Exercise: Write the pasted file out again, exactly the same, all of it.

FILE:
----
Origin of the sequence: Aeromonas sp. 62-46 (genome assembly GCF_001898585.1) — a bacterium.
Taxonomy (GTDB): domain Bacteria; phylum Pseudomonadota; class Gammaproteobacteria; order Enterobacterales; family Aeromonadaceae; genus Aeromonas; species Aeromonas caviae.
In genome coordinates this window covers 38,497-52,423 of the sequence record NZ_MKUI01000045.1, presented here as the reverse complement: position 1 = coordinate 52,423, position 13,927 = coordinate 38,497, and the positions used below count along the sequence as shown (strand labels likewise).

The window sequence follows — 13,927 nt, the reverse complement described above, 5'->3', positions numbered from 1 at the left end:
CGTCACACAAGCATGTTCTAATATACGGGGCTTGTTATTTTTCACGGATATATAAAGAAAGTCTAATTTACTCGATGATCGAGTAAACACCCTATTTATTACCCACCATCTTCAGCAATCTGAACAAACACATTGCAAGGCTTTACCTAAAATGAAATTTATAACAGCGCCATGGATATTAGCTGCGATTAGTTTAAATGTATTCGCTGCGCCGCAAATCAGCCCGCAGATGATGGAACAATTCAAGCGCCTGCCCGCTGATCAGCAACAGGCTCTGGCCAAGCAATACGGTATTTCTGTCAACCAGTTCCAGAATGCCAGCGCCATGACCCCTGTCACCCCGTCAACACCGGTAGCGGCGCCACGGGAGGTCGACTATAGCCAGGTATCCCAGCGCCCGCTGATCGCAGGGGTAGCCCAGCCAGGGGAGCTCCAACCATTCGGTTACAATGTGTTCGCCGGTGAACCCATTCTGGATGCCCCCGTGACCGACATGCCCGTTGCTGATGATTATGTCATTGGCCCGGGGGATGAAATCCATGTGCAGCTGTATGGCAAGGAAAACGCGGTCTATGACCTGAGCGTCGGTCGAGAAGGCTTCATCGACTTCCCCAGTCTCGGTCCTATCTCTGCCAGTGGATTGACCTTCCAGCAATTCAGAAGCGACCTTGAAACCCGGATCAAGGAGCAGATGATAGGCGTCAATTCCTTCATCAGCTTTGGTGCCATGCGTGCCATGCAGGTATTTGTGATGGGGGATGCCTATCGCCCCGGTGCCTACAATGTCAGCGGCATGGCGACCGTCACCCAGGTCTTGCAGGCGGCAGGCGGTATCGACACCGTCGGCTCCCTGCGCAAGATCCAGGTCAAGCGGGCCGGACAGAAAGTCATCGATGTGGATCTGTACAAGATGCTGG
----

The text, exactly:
Origin of the sequence: Aeromonas sp. 62-46 (genome assembly GCF_001898585.1) — a bacterium.
Taxonomy (GTDB): domain Bacteria; phylum Pseudomonadota; class Gammaproteobacteria; order Enterobacterales; family Aeromonadaceae; genus Aeromonas; species Aeromonas caviae.
In genome coordinates this window covers 38,497-52,423 of the sequence record NZ_MKUI01000045.1, presented here as the reverse complement: position 1 = coordinate 52,423, position 13,927 = coordinate 38,497, and the positions used below count along the sequence as shown (strand labels likewise).

The window sequence follows — 13,927 nt, the reverse complement described above, 5'->3', positions numbered from 1 at the left end:
CGTCACACAAGCATGTTCTAATATACGGGGCTTGTTATTTTTCACGGATATATAAAGAAAGTCTAATTTACTCGATGATCGAGTAAACACCCTATTTATTACCCACCATCTTCAGCAATCTGAACAAACACATTGCAAGGCTTTACCTAAAATGAAATTTATAACAGCGCCATGGATATTAGCTGCGATTAGTTTAAATGTATTCGCTGCGCCGCAAATCAGCCCGCAGATGATGGAACAATTCAAGCGCCTGCCCGCTGATCAGCAACAGGCTCTGGCCAAGCAATACGGTATTTCTGTCAACCAGTTCCAGAATGCCAGCGCCATGACCCCTGTCACCCCGTCAACACCGGTAGCGGCGCCACGGGAGGTCGACTATAGCCAGGTATCCCAGCGCCCGCTGATCGCAGGGGTAGCCCAGCCAGGGGAGCTCCAACCATTCGGTTACAATGTGTTCGCCGGTGAACCCATTCTGGATGCCCCCGTGACCGACATGCCCGTTGCTGATGATTATGTCATTGGCCCGGGGGATGAAATCCATGTGCAGCTGTATGGCAAGGAAAACGCGGTCTATGACCTGAGCGTCGGTCGAGAAGGCTTCATCGACTTCCCCAGTCTCGGTCCTATCTCTGCCAGTGGATTGACCTTCCAGCAATTCAGAAGCGACCTTGAAACCCGGATCAAGGAGCAGATGATAGGCGTCAATTCCTTCATCAGCTTTGGTGCCATGCGTGCCATGCAGGTATTTGTGATGGGGGATGCCTATCGCCCCGGTGCCTACAATGTCAGCGGCATGGCGACCGTCACCCAGGTCTTGCAGGCGGCAGGCGGTATCGACACCGTCGGCTCCCTGCGCAAGATCCAGGTCAAGCGGGCCGGACAGAAAGTCATCGATGTGGATCTGTACAAGATGCTGG